The styling on the yacht is interesting, but not my taste. I really dislike the polished metallic lead edge on the bow crest and the basically boxy look (typical PS) seems a bit elephantine. On the other hand, I do like old Volvos (they're boxy but they're good!") and I like some of the details like the anchors and some of the other fitting details (or lack there of.)

 

To me, the most interesting thing is the overall look of the craft. Despite its chunky size, it has a distinctly serene and placid feel about it that is elegant. "Serene and placid" are something I've never seen in modern yachts. Since the overall feel is a PS contribution, I would have to say it is a design success for him (even if most other aspects of the yacht are not to my taste.)

post #112 of 125

Wild looking ship. I'm curious what the design goals were. Optimized for radar stealth, speed, shallow water operation?  I need to read about this one.

Quote:
Originally Posted by mstone View Post

Here is an image of another aluminum hulled ship. The littoral combat ship (LCS).File:USS Independence LCS-2 at pierce (cropped).jpg

post #113 of 125
Quote:
Originally Posted by WelshDog View Post

I think the Venus design is notable.  It's not outrageous, nor is it mundane.  The more I see of it the more I like it.  Definitely unconventional as yachts go.

 

My personal yacht favorites are the Wally 118 and either of Giorgio Armani's yachts the Mariu or the Main.  The Wally looks like a weapon and has 17,000 horsepower from three gas turbine engines.  The Armani boats are elegant inside and out.  But mostly the inside - as beautiful as one of his suits.

 

My personal favorite yachts, from the Royal Huisman yard, are Lethantia (nee Borkumriff III) and Borkumriff IV. Only 1072 hp on Borkumriff IV, but 1164 sq m of sail area. On a more human scale, Spirit Yachts builds some of the most beautiful boats being built today.

post #114 of 125
Quote:
Originally Posted by zinfella View Post

Ahoy!

The proper term is: Alloy!

Quote:
Originally Posted by DESuserIGN View Post

Wild looking ship. I'm curious what the design goals were. Optimized for radar stealth, speed, shallow water operation?  I need to read about this one.

What I suspected, it's a trimaran: http://en.wikipedia.org/wiki/Littoral_combat_ship

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post #115 of 125
The iYacht%u2026 What a graceless thing of breathtaking ugliness she is. She'd look more at home dry docked in a suburban strip mall and filled with orthodontists than sailing the high seas.
post #116 of 125

It's the Steve Jobs version of Noah's Ark so all the VPs can safely escape when Apple starts to take on water.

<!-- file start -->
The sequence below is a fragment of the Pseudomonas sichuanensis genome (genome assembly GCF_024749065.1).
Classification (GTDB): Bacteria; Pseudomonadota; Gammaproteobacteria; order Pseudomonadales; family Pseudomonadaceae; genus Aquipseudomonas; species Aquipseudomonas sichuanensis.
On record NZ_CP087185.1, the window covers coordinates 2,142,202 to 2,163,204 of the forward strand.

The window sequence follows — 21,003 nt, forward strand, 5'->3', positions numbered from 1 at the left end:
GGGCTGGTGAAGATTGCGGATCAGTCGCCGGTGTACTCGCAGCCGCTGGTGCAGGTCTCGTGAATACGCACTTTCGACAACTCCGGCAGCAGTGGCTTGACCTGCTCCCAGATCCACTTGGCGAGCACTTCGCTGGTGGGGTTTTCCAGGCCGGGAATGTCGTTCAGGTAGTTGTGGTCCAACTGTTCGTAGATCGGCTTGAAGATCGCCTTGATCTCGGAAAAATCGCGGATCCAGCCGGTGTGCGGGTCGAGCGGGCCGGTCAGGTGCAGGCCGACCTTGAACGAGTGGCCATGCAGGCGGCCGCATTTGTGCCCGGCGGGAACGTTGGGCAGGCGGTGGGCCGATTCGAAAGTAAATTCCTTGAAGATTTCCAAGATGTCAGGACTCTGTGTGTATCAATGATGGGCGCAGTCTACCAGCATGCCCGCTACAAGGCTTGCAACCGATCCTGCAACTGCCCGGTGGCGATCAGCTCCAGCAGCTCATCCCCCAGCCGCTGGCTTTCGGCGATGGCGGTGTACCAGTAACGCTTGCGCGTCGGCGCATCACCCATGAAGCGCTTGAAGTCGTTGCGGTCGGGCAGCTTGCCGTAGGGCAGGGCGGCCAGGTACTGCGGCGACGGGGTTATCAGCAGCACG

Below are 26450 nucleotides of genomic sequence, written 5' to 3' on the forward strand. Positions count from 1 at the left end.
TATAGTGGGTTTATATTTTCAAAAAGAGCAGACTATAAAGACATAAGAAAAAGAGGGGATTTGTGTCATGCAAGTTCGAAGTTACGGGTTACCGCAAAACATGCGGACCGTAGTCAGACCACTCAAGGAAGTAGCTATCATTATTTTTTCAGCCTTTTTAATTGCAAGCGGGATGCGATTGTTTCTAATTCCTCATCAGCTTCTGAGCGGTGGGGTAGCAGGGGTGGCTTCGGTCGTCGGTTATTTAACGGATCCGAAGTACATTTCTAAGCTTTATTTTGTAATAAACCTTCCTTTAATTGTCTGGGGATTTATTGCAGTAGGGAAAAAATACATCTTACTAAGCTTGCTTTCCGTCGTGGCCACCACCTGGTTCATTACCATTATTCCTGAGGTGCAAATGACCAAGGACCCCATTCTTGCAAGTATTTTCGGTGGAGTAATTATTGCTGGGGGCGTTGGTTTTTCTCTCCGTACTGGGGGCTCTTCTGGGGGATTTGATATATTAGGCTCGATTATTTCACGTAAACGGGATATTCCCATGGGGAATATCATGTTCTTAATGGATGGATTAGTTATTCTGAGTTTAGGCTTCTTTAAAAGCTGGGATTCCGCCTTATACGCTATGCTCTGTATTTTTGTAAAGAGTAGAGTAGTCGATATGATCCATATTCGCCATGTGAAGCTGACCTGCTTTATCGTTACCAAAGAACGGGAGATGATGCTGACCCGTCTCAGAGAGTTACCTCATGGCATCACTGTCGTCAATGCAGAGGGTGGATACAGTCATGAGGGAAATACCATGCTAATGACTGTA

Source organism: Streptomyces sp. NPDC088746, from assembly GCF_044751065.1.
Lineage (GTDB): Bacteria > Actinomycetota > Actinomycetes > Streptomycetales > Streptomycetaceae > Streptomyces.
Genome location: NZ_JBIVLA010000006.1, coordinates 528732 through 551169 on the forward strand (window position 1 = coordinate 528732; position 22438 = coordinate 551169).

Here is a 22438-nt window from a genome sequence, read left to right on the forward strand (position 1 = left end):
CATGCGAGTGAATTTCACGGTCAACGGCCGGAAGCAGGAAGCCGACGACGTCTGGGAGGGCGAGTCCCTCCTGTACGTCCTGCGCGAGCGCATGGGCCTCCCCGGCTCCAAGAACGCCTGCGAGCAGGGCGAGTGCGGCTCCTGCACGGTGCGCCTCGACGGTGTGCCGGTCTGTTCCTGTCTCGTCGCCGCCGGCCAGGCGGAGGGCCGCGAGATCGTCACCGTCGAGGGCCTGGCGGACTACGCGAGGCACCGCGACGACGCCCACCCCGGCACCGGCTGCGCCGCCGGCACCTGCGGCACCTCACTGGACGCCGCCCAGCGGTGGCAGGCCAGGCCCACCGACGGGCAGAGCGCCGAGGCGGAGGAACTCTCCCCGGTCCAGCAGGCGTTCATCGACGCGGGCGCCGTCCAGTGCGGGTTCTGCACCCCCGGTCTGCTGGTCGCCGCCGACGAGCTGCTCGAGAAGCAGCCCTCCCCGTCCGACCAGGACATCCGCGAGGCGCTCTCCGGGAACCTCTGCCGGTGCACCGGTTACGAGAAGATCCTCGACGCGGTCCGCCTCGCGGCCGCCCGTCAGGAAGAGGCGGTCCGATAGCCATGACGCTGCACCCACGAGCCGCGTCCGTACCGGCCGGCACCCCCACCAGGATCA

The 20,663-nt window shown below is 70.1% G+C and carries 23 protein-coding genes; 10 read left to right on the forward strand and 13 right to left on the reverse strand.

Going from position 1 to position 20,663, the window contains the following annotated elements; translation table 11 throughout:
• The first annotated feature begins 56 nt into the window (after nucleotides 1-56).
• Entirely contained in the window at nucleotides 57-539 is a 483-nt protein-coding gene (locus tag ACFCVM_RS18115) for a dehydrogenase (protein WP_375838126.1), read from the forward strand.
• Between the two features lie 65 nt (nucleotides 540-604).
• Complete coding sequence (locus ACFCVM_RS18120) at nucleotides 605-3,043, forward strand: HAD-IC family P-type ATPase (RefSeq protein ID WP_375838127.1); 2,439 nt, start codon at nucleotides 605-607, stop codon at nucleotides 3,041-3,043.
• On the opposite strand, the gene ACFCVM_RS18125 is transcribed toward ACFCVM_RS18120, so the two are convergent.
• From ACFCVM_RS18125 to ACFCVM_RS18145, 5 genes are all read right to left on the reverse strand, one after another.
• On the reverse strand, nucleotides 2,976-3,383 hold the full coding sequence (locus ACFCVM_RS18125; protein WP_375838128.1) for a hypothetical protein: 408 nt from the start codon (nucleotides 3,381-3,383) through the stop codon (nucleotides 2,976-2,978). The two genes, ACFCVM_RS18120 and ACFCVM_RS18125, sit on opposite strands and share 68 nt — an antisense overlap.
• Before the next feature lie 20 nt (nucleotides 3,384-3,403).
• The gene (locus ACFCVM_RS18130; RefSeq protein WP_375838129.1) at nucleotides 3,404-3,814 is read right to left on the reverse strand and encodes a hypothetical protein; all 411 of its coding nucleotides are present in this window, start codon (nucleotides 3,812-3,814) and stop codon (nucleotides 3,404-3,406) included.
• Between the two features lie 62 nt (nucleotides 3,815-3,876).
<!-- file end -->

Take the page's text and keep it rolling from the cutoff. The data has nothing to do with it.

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post #117 of 125
Quote:
Originally Posted by SolipsismX View Post


The proper term is: Alloy!
 

Touché! ROFL 

post #118 of 125
Quote:
Originally Posted by SolipsismX View Post


The proper term is: Alloy!
What I suspected, it's a trimaran: http://en.wikipedia.org/wiki/Littoral_combat_ship

"Independence" is the trimaran, "Freedom" is a mono-hull. However, the biggie is "Zumwalt":

http://en.wikipedia.org/wiki/Zumwalt_class

 

Cheers

post #119 of 125
Quote:
Originally Posted by Robin Huber View Post

The perpendicular bow angle is reminiscent of yachts from the late teens and 1920s. Consistent with that are the Frank Lloyd Wright style stacked offset flat roofs with deep overhangs. I'm not sold on the rather massive stern, but overall I find it distinctive and highly original. Modest in its lines compared to some of the floating monstrosities of the super rich. Refreshing. A boldly imagined amalgam of modern yacht technology with early 20th century minimalism. I like it. Very Steve, and a fitting floating monument to his single-minded artistic integrity.

I hate to correct you since I agree with you...all except the Frank Lloyd Wright bit.  And it's not "early 20th century minimalism".  It's actually called "Modernism" with a capital "M".  Minimalism was an Art movement, not architecture, and it came much later in time than Modernism.  What people call modern in this day/age is not anything remotely related to Modernism.  What you should call design of this era is "Contemporary".

 

This yacht design definitely was inspired by the master French Architect and Artist, Le Corbusier.  He called his houses the "Machines for Living".  Stripping away all decoration and anything non-essential and exposes and accentuating the core components of the building.  It's widely known amongst historians and Architects that LC's designs were highly inspired by steamers from the "Machine Age".  Now it seems we've come full circle with "Venus".  There were other Architects associated to this era, Walter Gropius and Ludwig Mies Van der Rohe to name a few.

 

post #120 of 125
Quote:
Originally Posted by antkm1 View Post

I hate to correct you since I agree with you...all except the Frank Lloyd Wright bit.  And it's not "early 20th century minimalism".  It's actually called "Modernism" with a capital "M".  Minimalism was an Art movement, not architecture, and it came much later in time than Modernism.  What people call modern in this day/age is not anything remotely related to Modernism.  What you should call design of this era is "Contemporary".

 

This yacht design definitely was inspired by the master French Architect and Artist, Le Corbusier.  He called his houses the "Machines for Living".  Stripping away all decoration and anything non-essential and exposes and accentuating the core components of the building.  It's widely known amongst historians and Architects that LC's designs were highly inspired by steamers from the "Machine Age".  Now it seems we've come full circle with "Venus".  There were other Architects associated to this era, Walter Gropius and Ludwig Mies Van der Rohe to name a few.

 

Whelp, those images look as yachtsie as the Venus does. lol.gif